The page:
On Friday night, the New York Philharmonic presented two operas, semi-staged. These were Erwartung, by Schoenberg, and Bluebeard’s Castle, by Bartók. Both of them are one-acters. Erwartung is a one-singer opera and Bluebeard’s a two-singer.
Like many others, I bet, I first saw these operas when they were paired at the Met in 1989. I was not in the house; I was watching on television. Jessye Norman sang in both of the operas, and Samuel Ramey joined her as Bluebeard. James Levine conducted.
These works are not for everybody, let me say: dark, modernist, and psychological. I went to the Philharmonic on Friday night with a friend who had undergone a root canal that afternoon. We joked, “Three root canals in one day!”
The singer in Erwartung was Katarina Karnéus, a Swedish mezzo-soprano. This role can be taken by either a soprano or a mezzo. (Norman was essentially both.) Years ago at the Met, Karnéus was in a much different role, namely Rosina, the saucy girl in The Barber of Seville (Rossini). She was a very unusual Rosina—far from an Italian—but commendable.
She was certainly commendable in Erwartung.
Karnéus was at times underpowered, but she did no forcing, which was wise. She sang on her breath. She husbanded her resources, in this taxing role. Her diction was clear. And she had a sure sense of what she was doing, musically and theatrically.
Let me add that her crazy humming was one of the highlights of the evening.
There is an orchestra in Erwartung, right? Oh, yes. And a conductor, correct? Yes, indeed. The New York Philharmonic and its music director, Jaap van Zweden, were superb in this work. From the beginning, they had the squiggly anxiety. The conductor made effective use of rests. Everything in the score was clear—you could almost have written it down. Schoenberg’s pathos came through. And the score was often very beautiful. I had forgotten, or never known, how beautiful Erwartung can be.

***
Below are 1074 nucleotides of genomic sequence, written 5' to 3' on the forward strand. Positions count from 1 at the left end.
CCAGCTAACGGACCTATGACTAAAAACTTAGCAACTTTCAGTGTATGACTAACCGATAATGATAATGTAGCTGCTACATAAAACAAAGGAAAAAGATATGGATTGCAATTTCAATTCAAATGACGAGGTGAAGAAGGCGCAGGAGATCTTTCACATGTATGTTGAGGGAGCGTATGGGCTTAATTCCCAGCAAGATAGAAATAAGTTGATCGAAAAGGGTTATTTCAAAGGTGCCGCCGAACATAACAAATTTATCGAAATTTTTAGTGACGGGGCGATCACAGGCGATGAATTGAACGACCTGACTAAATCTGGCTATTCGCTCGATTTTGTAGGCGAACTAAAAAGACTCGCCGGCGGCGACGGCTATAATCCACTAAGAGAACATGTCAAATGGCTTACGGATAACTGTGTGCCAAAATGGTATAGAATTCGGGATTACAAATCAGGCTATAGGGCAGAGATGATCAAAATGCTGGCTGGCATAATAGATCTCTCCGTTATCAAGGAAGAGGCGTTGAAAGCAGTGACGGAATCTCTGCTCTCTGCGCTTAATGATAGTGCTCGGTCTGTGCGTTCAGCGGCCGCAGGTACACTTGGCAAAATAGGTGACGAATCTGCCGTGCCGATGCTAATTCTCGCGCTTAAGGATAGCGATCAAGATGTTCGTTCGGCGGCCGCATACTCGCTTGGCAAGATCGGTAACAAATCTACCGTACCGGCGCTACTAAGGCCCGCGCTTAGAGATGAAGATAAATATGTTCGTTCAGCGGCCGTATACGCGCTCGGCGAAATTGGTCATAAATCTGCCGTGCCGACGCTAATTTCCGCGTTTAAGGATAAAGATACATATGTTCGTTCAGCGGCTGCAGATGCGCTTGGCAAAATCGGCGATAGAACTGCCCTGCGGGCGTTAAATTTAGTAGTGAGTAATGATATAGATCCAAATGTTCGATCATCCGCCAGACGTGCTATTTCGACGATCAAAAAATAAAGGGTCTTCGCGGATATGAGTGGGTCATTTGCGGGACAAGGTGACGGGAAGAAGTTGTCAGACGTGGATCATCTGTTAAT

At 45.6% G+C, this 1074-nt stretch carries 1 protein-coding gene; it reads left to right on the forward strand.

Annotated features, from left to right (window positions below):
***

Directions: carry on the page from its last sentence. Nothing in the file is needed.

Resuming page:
These people put the “schoen” in “Schoenberg.” (That name, as you know, means “beautiful mountain.”)
In the orchestra, many individuals made fine contributions, but if I had to single out one, it would be Anthony McGill, the clarinet.
As Van Zweden conducted, I thought of Wozzeck and Lulu, the two operas by Berg, who was a student of Schoenberg. It would be gratifying to hear Van Zweden in those works. There is a lot of Levine in Van Zweden, and no one was ever better in the Berg operas than he.
Let me give you a footnote to Friday night’s Erwartung. At the end, someone said “Brava,” immediately—in tribute to Katarina Karnéus. This might be said to have spoiled the mood. A woman behind me, disappointed, disgusted, said, simply, “Oh.” She had no use for the “Brava”-er.
After intermission came Bluebeard’s Castle, with Nina Stemme in the part of Judith and Johannes Martin Kränzle in the part of Bluebeard. Stemme is another Swede, a soprano, and Kränzle is a German, a baritone. Both are veterans on the scene.
Nina Stemme makes a specialty of dramatic roles, very demanding. Lady Macbeth (in Shostakovich’s opera) comes to mind. So does Isolde (Wagner). Stemme made a worthy Judith. Her voice was focused and dark-hued. She thought her way through the opera, but did not overthink: she was abundantly musical. Her big high C—one of the most startling and best notes in opera—was brief and yelled. But this did not detract from an outstanding performance.
Johannes Martin Kränzle performed admirably. Like Karnéus in Erwartung, he was a little underpowered, and he did not really have bottom notes. (Bluebeard is often sung by a bass, by the way, not a baritone.) At times, Judith was more imperious and imposing than Bluebeard, which is problematic. But Kränzle had canniness—vocal and theatrical wiles—which saw him through.
What really sealed this deal—the deal of the whole Bluebeard’s—was the New York Philharmonic under Van Zweden. I will make just one point here.
When speaking of a Bruckner symphony, or a Mahler, we often speak of “pacing.” We speak of the “architecture” of the work. You don’t want to give away too much too early. You have to bear the arc of the work in mind. This, Van Zweden did with Bluebeard’s. The opera was superbly paced.
For this and other reasons, Bartók’s genius was in proud evidence.